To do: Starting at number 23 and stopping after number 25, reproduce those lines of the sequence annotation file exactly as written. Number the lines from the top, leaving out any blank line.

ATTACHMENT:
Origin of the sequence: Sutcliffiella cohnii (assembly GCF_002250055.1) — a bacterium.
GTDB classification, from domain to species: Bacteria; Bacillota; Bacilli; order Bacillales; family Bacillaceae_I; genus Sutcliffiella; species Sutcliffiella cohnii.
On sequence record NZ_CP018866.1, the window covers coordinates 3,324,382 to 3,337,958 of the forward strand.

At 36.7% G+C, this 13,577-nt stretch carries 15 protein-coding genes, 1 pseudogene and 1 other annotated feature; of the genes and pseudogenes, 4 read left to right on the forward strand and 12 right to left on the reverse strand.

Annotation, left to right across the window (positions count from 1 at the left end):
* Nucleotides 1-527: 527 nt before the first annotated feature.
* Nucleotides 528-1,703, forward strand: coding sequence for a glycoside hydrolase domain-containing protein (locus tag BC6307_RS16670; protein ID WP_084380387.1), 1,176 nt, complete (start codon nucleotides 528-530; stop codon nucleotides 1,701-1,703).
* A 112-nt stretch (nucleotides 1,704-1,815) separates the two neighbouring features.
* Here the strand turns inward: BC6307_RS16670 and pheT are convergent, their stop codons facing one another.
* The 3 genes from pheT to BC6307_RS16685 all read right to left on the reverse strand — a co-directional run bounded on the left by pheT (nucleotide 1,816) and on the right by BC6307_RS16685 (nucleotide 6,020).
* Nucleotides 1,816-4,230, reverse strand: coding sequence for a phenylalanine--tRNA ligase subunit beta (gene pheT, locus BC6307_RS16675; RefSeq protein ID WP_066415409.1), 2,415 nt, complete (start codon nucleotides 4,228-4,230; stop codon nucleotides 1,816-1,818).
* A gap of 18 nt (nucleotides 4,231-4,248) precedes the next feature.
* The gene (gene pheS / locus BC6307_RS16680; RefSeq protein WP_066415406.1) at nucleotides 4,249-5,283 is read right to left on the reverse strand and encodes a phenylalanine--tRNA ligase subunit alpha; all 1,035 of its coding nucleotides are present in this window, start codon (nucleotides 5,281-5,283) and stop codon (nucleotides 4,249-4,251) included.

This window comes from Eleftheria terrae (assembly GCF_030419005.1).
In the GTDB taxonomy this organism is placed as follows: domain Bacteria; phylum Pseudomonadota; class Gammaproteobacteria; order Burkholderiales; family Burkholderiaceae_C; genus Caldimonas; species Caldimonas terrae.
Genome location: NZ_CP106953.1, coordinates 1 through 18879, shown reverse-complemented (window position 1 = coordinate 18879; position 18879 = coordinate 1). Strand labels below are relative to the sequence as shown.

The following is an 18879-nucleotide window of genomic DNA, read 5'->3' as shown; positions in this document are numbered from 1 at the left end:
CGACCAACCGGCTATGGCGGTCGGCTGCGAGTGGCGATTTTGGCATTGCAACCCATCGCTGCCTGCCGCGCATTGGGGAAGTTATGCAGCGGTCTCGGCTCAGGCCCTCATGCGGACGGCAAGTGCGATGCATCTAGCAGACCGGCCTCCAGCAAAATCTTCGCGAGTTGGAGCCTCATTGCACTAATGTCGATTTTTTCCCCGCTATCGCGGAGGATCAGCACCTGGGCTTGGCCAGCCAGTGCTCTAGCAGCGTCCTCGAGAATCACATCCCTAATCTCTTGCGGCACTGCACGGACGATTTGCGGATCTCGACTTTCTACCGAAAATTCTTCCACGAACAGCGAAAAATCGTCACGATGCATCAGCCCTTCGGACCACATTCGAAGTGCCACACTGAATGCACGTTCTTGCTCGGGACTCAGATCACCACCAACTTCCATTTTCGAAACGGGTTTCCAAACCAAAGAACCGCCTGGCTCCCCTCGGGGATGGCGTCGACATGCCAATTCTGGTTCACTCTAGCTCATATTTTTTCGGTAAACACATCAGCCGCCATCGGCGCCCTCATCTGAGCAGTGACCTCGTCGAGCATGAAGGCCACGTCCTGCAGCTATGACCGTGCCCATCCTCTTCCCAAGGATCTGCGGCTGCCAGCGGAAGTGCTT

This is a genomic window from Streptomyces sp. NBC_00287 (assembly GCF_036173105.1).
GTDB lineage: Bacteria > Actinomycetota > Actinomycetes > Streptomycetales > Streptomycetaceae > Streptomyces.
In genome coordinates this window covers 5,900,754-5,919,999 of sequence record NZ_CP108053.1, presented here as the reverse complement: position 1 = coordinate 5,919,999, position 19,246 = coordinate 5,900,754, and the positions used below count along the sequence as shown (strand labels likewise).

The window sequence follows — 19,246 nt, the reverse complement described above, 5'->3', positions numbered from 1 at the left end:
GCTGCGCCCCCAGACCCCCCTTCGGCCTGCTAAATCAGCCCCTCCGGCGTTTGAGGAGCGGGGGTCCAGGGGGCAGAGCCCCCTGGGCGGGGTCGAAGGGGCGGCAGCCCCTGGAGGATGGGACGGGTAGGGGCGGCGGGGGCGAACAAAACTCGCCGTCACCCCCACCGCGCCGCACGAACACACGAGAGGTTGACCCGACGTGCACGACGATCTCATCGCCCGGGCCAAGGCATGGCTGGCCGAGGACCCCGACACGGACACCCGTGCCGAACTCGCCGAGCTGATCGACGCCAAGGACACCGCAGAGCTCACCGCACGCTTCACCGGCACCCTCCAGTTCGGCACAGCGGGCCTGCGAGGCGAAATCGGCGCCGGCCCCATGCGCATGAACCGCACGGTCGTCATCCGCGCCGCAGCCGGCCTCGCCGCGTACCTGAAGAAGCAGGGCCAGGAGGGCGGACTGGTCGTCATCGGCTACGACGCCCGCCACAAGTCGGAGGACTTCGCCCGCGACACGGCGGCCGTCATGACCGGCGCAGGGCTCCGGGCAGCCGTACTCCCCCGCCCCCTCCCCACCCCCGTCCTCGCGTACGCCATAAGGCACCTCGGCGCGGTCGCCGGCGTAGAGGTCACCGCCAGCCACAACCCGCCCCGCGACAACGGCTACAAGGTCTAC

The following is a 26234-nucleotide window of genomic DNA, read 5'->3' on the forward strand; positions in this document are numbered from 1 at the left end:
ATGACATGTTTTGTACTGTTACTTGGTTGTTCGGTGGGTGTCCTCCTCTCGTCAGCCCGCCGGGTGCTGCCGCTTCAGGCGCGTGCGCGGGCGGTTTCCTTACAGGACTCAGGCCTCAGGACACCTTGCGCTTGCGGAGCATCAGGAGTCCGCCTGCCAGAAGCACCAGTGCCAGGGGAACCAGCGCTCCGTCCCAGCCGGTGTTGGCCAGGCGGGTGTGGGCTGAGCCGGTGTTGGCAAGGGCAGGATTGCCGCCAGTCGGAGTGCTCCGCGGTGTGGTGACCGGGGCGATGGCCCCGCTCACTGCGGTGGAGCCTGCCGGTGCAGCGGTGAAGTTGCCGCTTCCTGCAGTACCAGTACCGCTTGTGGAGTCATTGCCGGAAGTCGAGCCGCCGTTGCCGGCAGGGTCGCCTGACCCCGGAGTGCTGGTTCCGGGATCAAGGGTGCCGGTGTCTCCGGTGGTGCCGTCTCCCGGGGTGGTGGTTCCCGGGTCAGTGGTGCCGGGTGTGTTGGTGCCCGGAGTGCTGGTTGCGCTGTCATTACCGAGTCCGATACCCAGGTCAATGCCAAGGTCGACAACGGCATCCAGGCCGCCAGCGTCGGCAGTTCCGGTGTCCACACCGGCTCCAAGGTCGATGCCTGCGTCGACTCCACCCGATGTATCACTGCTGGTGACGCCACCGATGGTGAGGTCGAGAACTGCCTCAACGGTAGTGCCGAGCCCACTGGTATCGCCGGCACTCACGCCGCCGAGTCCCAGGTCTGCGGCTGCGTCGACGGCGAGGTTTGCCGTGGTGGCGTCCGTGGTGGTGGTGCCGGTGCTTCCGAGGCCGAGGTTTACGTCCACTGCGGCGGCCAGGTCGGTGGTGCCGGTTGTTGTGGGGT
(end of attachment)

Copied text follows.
GCTGCGCCCCCAGACCCCCCTTCGGCCTGCTAAATCAGCCCCTCCGGCGTTTGAGGAGCGGGGGTCCAGGGGGCAGAGCCCCCTGGGCGGGGTCGAAGGGGCGGCAGCCCCTGGAGGATGGGACGGGTAGGGGCGGCGGGGGCGAACAAAACTCGCCGTCACCCCCACCGCGCCGCACGAACACACGAGAGGTTGACCCGACGTGCACGACGATCTCATCGCCCGGGCCAAGGCATGGCTGGCCGAGGACCCCGACACGGACACCCGTGCCGAACTCGCCGAGCTGATCGACGCCAAGGACACCGCAGAGCTCACCGCACGCTTCACCGGCACCCTCCAGTTCGGCACAGCGGGCCTGCGAGGCGAAATCGGCGCCGGCCCCATGCGCATGAACCGCACGGTCGTCATCCGCGCCGCAGCCGGCCTCGCCGCGTACCTGAAGAAGCAGGGCCAGGAGGGCGGACTGGTCGTCATCGGCTACGACGCCCGCCACAAGTCGGAGGACTTCGCCCGCGACACGGCGGCCGTCATGACCGGCGCAGGGCTCCGGGCAGCCGTACTCCCCCGCCCCCTCCCCACCCCCGTCCTCGCGTACGCCATAAGGCACCTCGGCGCGGTCGCCGGCGTAGAGGTCACCGCCAGCCACAACCCGCCCCGCGACAACGGCTACAAGGTCTAC

The following is a 26234-nucleotide window of genomic DNA, read 5'->3' on the forward strand; positions in this document are numbered from 1 at the left end:
ATGACATGTTTTGTACTGTTACTTGGTTGTTCGGTGGGTGTCCTCCTCTCGTCAGCCCGCCGGGTGCTGCCGCTTCAGGCGCGTGCGCGGGCGGTTTCCTTACAGGACTCAGGCCTCAGGACACCTTGCGCTTGCGGAGCATCAGGAGTCCGCCTGCCAGAAGCACCAGTGCCAGGGGAACCAGCGCTCCGTCCCAGCCGGTGTTGGCCAGGCGGGTGTGGGCTGAGCCGGTGTTGGCAAGGGCAGGATTGCCGCCAGTCGGAGTGCTCCGCGGTGTGGTGACCGGGGCGATGGCCCCGCTCACTGCGGTGGAGCCTGCCGGTGCAGCGGTGAAGTTGCCGCTTCCTGCAGTACCAGTACCGCTTGTGGAGTCATTGCCGGAAGTCGAGCCGCCGTTGCCGGCAGGGTCGCCTGACCCCGGAGTGCTGGTTCCGGGATCAAGGGTGCCGGTGTCTCCGGTGGTGCCGTCTCCCGGGGTGGTGGTTCCCGGGTCAGTGGTGCCGGGTGTGTTGGTGCCCGGAGTGCTGGTTGCGCTGTCATTACCGAGTCCGATACCCAGGTCAATGCCAAGGTCGACAACGGCATCCAGGCCGCCAGCGTCGGCAGTTCCGGTGTCCACACCGGCTCCAAGGTCGATGCCTGCGTCGACTCCACCCGATGTATCACTGCTGGTGACGCCACCGATGGTGAGGTCGAGAACTGCCTCAACGGTAGTGCCGAGCCCACTGGTATCGCCGGCACTCACGCCGCCGAGTCCCAGGTCTGCGGCTGCGTCGACGGCGAGGTTTGCCGTGGTGGCGTCCGTGGTGGTGGTGCCGGTGCTTCCGAGGCCGAGGTTTACGTCCACTGCGGCGGCCAGGTCGGTGGTGCCGGTTGTTGTGGGGT